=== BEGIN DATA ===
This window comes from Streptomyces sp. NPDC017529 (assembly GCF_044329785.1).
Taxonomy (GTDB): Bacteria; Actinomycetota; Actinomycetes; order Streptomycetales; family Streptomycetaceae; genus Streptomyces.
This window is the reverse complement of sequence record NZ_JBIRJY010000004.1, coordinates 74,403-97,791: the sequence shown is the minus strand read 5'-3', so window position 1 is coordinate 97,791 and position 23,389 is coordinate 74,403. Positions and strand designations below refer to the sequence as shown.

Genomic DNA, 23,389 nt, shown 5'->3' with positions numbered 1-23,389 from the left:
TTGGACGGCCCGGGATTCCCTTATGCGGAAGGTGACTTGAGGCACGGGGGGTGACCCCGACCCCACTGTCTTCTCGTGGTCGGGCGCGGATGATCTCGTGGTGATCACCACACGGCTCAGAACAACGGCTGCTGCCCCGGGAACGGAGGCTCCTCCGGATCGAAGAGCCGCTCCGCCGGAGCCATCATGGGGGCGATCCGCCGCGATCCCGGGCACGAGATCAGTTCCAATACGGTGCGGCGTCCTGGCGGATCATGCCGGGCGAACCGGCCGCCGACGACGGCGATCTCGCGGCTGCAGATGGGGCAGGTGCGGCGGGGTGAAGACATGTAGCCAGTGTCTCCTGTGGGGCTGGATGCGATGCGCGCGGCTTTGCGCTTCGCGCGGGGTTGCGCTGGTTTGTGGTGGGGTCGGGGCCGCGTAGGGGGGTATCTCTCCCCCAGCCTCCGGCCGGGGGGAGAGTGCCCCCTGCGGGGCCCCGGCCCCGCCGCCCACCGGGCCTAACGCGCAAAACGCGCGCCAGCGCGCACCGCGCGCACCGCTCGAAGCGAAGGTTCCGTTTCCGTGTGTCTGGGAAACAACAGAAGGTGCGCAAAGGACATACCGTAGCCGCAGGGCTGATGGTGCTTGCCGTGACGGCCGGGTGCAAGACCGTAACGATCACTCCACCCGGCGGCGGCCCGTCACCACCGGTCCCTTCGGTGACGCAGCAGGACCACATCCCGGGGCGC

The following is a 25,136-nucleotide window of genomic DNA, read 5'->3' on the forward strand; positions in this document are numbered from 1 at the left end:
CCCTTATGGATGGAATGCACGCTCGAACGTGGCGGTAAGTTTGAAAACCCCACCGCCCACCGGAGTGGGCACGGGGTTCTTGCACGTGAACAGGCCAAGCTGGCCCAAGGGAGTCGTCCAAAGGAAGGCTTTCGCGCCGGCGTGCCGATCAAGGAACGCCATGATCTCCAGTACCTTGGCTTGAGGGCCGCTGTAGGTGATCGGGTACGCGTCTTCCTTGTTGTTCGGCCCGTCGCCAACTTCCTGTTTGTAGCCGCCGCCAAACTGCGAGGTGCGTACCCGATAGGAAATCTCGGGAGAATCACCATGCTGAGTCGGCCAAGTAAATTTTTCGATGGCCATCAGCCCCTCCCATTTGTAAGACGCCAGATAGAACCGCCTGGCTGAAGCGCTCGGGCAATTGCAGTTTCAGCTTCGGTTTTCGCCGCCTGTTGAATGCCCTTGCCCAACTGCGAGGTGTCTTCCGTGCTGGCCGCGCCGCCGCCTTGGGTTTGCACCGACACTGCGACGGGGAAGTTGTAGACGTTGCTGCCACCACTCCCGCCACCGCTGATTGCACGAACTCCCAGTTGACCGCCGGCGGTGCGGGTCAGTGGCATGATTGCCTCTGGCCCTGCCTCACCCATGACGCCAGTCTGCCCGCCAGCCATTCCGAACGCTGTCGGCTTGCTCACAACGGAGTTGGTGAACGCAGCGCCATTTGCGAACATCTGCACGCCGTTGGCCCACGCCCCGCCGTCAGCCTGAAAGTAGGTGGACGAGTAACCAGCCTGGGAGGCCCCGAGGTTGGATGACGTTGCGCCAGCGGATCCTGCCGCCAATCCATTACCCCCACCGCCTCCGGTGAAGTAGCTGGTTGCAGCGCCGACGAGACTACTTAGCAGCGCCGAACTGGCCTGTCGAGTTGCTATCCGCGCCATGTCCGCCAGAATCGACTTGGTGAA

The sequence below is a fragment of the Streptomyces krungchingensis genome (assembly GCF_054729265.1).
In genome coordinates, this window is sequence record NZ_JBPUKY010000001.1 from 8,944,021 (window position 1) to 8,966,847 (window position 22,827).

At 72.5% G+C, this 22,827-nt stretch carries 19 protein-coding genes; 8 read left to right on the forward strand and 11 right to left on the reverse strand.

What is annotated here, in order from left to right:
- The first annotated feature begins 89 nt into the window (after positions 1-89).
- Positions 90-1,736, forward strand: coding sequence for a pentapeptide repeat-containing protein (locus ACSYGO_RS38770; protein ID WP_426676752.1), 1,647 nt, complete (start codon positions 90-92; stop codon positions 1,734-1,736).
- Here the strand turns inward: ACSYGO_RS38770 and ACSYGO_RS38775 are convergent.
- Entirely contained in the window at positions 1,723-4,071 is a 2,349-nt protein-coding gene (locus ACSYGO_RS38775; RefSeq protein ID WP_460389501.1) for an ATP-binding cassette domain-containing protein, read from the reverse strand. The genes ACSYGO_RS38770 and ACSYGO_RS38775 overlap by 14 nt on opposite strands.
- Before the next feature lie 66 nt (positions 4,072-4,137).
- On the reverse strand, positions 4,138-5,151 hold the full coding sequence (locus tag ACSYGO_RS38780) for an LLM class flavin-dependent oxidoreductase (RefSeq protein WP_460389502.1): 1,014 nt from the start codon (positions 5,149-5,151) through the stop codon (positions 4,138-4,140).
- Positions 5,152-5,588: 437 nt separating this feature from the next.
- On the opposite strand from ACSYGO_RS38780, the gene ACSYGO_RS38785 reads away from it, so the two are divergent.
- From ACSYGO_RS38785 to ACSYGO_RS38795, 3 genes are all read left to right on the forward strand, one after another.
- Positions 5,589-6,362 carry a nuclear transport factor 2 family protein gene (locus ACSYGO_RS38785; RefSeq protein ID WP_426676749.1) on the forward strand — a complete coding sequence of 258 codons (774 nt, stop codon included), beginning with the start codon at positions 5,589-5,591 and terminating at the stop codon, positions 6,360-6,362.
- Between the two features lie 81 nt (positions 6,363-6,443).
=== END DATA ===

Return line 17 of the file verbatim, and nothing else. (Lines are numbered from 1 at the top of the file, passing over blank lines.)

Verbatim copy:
- On the reverse strand, positions 4,138-5,151 hold the full coding sequence (locus tag ACSYGO_RS38780) for an LLM class flavin-dependent oxidoreductase (RefSeq protein WP_460389502.1): 1,014 nt from the start codon (positions 5,149-5,151) through the stop codon (positions 4,138-4,140).